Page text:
• Set merges to fastforward only. GitLab will offer coders a rebase button even so you don’t have to do it manually every time.
  • Automatic deployment or when: manual for master/release/hotfix branches.
  • Set up GitLab CI to build your stuff and test it, if you’re deploying with docker, test in docker!
  • Use static code analysis like coala in your GitLab CI.
  • Enforce a minimal test coverage, ideally your coverage should always grow or stay. That’s a good way to handle legacy projects as well as mature well tested ones.


Hi again!

I had the pleasure of visiting GUADEC this year again.

A lot of great things happened – as always GUADEC with it’s perfect size got me to speak to a hell lot of new and interesting people. Thank you all for being there – it was a pleasure.

Most of all, GUADEC has brought me to consider running GitMate as a consultancy business. The decision has not been done yet but it’s a viable option that we didn’t really consider yet for some reason.

Among other things I had the pleasure to moderate the interns lightning talks as well as the regular ones and present my annual coala lightning talk as well. My full talk about growing open source communities is available at Youtube and the CCC.

Seeing forward to next year – cheers! /></p>
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That’s it, folks!

So this is it. The end of my Google Summer of Code. An amazing 12 weeks of working on a real project with deadlines and milestones.

Thanks, awesome mentor!

First and foremost, I would like to thank my mentor [Mischa Krüger] for his constant guidance and support through the tenure of my project.

Thank you for clarifying my trivial issues that were way too trivial. Thank you for clearing my doubts on the design of the classes. Thank you for writing a basic layout for a prototype bear. Thank you for understanding when I was not able to meet certain deadlines. Thank you Mischa for being an awesome mentor.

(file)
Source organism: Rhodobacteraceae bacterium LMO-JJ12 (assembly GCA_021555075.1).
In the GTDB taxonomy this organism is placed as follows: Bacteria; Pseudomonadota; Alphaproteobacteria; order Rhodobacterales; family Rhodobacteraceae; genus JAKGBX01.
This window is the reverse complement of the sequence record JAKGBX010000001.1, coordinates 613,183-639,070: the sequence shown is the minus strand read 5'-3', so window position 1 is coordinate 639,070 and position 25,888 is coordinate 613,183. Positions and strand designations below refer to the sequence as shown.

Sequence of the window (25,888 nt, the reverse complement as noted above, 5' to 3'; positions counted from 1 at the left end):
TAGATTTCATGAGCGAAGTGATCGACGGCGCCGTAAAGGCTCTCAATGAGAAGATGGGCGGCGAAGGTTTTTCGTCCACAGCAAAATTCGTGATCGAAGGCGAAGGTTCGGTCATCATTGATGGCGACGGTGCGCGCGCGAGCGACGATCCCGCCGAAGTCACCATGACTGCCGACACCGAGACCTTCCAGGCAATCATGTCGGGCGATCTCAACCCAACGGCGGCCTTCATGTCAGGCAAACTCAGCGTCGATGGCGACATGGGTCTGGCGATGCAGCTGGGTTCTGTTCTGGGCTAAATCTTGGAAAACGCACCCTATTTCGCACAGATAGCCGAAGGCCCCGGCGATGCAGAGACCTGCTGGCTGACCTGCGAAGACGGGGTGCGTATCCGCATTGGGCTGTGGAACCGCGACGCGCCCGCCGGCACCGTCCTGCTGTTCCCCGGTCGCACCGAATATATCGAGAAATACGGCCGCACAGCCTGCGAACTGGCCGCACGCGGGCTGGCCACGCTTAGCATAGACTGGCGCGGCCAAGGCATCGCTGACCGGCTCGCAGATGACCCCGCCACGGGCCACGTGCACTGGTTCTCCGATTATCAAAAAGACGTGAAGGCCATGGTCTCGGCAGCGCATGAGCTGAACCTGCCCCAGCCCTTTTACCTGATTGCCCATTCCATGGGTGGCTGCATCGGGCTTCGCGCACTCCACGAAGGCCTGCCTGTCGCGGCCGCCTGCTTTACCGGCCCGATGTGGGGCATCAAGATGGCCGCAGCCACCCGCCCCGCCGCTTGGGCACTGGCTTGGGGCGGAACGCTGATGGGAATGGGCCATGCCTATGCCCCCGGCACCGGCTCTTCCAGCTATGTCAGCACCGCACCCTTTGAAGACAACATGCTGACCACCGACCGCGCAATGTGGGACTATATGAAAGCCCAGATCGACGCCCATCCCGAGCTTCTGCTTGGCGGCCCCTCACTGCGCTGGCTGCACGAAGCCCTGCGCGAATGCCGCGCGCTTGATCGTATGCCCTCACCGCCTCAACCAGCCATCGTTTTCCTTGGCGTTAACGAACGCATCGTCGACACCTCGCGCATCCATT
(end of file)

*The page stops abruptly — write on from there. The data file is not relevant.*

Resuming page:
The Beginning

I was first introduced to coala in HackerEarth IndiaHacks Open Source Hackathon. I wanted to participate in it, so I took a look at the list of projects and saw coala. I jumped on their gitter channel and said hi. Lasse hit me back instantly, introduced me to the project, asked me to choose any newcomer issue, and my first patch got accepted in no time.

As the hackathon came to an end, it was time for organisations to start thinking about Google Summer of Code. By then, I had been taking part in regular discussions, and code reviews, Lasse asked me if I’d like to do a GSoC:

I slowly pivoted to choosing language independent documentation extraction as my GSoC project as I found it having greater depth than my other choices.

I feel privileged to be contributing to coala. The project itself is awesome in its entirety. I have contributed to my fair share of open source projects and I have never found any other project that is so organized and newcomer friendly. How coala is awesome should be itself another post.

About my project

Now to my project. As stated repeatedly in my past posts, my project was to build a language independent documentation extraction and parsing library, and use it to develop bears (static analyzing routines.)

How it all fits together

Most of the documentation extraction routines were already written by my mentor. Except a couple of tiny bugs, it worked pretty well. The documentation extraction API was responsible for extracting the documentation given the language, docstyle and markers and return a DocumentationComment object.

The DocumentationComment class defines one documentation comment along with its language, docstyle, markers, indentation and range.

My first task was to write a language independent parsing routine that would extract metadata out of a documentation i.e. description, parameter and return information. This resides inside the DocumentationComment class.

The point of this parsing library is to allow bear developers manipulate metadata without worrying about destroying the format.